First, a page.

Aaron Hicks' highlight-reel grab on Tuesday night might have been the result of a more relaxed demeanor.
Twins center fielder Aaron Hicks jumps to catch a potential home run ball hit by Texas Rangers designated hitter Donnie Murphy in the second inning on Tuesday night.
Jesse Johnson / USA TODAY Sports
By Tyler MasonFOX Sports North
MINNEAPOLIS -- It wound up getting lost in the shuffle of the crazy ending to Minnesota's 4-3 win Tuesday, but Aaron Hicks' home run-robbing catch in center field wound up being even bigger than it seemed at the time.
The Texas Rangers had runners on second and third and one out in the top of the second inning when designated hitter Donnie Murphy sent a deep drive to straightaway center field. Hicks ran back and tracked the ball all the way to the wall, leaping up to make a highlight-reel catch and preserve two runs.
That grab by Hicks proved to be one of the biggest -- and most talked-about -- plays of the game.
"It was a fun play to make for my team. It's also good to know at the end of the day that it meant something for our game," Hicks said Wednesday before it was announced he was scratched from the lineup with a stiff lower back. "We ended up winning by one run. That could make or break us winning the game."
Hicks robbed two home runs last year in his first season with the Twins -- snubbing Adam Dunn and Carlos Gomez -- and Wednesday's grab over the fence was his first catch of the 2014 season that prevented a home run. Hicks said he never robbed a homer in the minor leagues, meaning his career total for catches of that magnitude now stands at three.
"Guys don't hit balls that high in the minors," Hicks said. "When they hit them out, it's normally line drives to left field or right field. Nobody really drives the ball that high into center field."
The Twins announced Hicks' back injury prior to Tuesday's game and said that he'll be re-evaluated by team doctors later Tuesday. It's uncertain as to whether his catch at the wall contributed to the tightness in his lower back. Earlier this year, he sustained a concussion when he crashed into the same center-field fence at Target Field. Hicks was replaced in Minnesota's lineup Tuesday by Danny Santana, primarily an infielder who has been forced to play the outfield with the Twins' options limited.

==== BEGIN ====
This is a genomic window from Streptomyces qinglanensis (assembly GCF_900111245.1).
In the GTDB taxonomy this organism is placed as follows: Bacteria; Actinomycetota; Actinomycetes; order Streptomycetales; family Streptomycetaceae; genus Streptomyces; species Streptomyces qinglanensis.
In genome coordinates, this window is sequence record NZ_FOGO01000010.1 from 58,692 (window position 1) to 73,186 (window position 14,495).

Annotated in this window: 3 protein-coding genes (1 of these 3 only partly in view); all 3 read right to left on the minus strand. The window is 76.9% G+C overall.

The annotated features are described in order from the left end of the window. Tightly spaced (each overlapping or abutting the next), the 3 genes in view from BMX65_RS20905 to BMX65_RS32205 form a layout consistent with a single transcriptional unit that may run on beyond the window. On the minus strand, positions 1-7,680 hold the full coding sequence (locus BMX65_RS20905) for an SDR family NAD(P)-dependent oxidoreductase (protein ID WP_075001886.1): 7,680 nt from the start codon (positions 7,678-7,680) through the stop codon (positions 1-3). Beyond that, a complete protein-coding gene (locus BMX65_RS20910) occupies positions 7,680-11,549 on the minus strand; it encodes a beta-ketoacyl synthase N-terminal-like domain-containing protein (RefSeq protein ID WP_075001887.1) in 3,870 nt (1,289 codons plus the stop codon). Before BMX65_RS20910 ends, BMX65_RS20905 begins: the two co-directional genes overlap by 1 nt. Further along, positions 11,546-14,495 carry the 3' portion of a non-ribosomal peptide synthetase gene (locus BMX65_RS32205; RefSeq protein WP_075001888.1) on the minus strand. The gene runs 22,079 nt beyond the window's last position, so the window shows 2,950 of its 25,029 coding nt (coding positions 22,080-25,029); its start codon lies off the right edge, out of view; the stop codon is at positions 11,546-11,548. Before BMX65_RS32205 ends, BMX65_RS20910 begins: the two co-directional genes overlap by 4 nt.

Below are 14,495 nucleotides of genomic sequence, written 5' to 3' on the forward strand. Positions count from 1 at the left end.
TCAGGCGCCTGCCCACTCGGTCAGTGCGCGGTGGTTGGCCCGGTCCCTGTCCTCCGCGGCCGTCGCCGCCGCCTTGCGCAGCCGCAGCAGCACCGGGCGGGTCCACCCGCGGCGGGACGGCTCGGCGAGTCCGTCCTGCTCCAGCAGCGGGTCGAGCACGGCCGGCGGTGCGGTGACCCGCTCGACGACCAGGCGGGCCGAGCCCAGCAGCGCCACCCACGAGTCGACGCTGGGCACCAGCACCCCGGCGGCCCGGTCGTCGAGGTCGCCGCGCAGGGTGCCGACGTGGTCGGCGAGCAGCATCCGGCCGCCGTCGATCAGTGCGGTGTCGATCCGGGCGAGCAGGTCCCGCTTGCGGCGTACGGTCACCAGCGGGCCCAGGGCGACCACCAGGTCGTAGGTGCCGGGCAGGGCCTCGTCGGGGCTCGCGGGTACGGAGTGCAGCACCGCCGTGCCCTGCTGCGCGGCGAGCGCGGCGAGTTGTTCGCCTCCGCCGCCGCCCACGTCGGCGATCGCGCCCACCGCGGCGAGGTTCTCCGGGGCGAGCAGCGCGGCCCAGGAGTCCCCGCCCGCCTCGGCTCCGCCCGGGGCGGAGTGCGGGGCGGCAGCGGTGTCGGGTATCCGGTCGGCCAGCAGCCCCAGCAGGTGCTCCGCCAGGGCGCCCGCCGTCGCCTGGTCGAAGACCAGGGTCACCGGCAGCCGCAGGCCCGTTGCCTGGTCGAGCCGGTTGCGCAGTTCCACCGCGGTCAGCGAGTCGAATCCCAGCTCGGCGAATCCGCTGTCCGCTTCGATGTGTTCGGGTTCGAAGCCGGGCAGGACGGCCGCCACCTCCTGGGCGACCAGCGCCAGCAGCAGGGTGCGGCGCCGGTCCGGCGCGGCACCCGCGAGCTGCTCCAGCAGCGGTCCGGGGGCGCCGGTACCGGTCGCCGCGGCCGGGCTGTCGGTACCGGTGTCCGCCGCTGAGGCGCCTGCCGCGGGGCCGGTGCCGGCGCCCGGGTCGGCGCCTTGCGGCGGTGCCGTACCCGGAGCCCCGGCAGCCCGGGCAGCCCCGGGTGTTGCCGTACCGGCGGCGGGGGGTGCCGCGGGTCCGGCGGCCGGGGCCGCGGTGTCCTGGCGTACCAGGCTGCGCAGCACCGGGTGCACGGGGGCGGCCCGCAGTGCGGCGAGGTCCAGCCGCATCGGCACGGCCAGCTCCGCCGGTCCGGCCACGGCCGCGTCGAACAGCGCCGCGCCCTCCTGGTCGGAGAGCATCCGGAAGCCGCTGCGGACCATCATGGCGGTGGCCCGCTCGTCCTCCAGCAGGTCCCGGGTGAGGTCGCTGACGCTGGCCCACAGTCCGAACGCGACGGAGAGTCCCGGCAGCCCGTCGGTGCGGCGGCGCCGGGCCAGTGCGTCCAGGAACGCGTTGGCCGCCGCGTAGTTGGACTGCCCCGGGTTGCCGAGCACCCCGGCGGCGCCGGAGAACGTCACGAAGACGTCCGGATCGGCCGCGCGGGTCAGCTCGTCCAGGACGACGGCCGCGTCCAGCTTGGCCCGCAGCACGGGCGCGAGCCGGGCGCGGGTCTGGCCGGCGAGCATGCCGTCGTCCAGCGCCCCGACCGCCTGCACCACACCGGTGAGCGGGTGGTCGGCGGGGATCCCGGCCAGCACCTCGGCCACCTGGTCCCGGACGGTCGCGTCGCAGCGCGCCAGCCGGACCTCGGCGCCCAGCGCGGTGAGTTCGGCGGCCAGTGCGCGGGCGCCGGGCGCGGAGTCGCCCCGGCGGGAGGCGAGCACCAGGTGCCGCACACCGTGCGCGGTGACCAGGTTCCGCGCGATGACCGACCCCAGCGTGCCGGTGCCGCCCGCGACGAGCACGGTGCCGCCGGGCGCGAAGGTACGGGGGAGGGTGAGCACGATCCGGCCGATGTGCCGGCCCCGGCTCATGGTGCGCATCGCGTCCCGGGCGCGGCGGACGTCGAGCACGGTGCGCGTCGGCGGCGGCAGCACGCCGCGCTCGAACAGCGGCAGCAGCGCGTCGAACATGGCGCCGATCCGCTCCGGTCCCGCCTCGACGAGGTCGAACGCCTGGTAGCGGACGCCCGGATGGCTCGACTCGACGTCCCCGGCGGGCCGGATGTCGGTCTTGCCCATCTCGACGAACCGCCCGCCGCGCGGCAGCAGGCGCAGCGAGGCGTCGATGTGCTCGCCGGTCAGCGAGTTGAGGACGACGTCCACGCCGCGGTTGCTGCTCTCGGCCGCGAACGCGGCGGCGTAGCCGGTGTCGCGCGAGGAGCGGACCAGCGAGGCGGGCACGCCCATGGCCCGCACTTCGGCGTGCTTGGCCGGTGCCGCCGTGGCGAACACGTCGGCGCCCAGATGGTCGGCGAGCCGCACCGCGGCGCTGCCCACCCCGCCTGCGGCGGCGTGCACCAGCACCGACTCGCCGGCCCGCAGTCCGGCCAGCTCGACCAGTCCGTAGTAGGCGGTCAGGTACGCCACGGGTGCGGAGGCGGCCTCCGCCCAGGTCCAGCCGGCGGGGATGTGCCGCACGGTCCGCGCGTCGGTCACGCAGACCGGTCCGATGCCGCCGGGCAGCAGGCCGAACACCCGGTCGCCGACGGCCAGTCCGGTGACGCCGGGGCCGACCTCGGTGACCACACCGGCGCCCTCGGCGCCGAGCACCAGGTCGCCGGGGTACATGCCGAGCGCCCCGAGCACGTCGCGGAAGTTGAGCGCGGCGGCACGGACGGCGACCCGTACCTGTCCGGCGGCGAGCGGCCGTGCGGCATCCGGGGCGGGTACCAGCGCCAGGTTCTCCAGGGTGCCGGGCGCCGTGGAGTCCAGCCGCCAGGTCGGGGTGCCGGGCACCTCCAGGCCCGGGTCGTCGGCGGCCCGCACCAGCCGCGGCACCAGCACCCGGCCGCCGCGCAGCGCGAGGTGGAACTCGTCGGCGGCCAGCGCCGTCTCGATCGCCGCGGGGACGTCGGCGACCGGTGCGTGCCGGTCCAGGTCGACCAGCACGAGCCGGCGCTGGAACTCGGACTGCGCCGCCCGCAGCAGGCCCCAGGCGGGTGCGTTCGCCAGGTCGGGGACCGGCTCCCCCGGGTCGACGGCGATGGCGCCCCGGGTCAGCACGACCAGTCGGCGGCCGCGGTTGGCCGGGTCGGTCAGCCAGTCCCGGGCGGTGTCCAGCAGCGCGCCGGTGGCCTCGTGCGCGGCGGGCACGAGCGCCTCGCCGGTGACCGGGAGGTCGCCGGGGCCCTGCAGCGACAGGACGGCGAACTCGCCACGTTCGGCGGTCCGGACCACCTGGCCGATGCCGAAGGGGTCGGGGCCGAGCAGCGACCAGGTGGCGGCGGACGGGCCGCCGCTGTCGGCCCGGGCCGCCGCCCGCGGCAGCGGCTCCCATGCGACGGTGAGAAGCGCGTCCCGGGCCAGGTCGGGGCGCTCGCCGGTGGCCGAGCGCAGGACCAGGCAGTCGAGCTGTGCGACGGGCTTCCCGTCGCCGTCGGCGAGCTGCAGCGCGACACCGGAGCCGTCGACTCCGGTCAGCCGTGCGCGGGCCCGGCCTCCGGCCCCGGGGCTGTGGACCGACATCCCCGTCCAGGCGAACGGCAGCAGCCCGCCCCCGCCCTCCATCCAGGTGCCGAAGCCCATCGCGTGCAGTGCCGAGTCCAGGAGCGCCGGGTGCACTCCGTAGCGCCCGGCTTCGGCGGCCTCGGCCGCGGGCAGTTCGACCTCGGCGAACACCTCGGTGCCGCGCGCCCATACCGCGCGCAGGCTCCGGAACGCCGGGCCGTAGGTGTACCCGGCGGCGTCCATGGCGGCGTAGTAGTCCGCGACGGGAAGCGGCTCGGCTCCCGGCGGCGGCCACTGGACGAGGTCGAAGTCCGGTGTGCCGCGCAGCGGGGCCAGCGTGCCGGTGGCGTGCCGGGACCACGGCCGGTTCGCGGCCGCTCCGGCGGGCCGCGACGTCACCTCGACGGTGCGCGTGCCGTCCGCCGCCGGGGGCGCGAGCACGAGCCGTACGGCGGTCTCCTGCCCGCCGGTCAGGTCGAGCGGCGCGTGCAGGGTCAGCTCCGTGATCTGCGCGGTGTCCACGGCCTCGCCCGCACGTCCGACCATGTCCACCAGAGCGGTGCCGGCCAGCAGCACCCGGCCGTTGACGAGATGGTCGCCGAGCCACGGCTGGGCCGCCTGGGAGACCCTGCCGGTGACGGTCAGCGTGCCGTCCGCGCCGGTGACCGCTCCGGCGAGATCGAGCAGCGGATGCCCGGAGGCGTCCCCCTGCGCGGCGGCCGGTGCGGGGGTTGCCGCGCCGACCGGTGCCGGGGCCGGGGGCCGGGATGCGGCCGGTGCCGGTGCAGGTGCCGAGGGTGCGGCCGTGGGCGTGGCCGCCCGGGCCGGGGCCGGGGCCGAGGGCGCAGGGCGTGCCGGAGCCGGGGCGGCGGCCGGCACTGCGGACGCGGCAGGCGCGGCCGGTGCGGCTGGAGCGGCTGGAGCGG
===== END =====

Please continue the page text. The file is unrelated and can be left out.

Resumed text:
Tuesday was just Hicks' second game since announcing that he was no longer a switch hitter and will now hit only from the right side of the plate. He had a pair of hits in Monday's loss to the Rangers but was 0-for-2 with a strikeout on Tuesday before he was lifted for a pinch hitter in the eighth inning.
In both games, Hicks faced a right-handed pitcher as a right-handed batter. That matchup is the biggest adjustment Hicks will have to make as a full-time right-hander, and he's already noticed that opposing pitchers are trying to expose his inexperience from that side of the plate.
"They're working me outside with breaking balls, and they're actually coming in on me with fastballs," Hicks said. "They're definitely trying to see where my timing's at and trying to see if I can attack the inside fastball like I can when I was a lefty. I think what's most important for me is to be able to lay off that breaking ball away . . . and be able to have success with laying off that pitch and getting pitches to hit."
Even though Hicks went hitless Tuesday, manager Ron Gardenhire can sense a weight lifted off of Hicks' shoulders since he approached Gardenhire about ditching his left-handed swing.
"I see him walking around here. He's actually kidding around, joking around a little bit more than he's usually been doing," Gardenhire said. "Whether that's just taking that load from swinging left-handed off his shoulders and just hitting right-handed only, I don't know. But he's definitely a little bit more relaxed."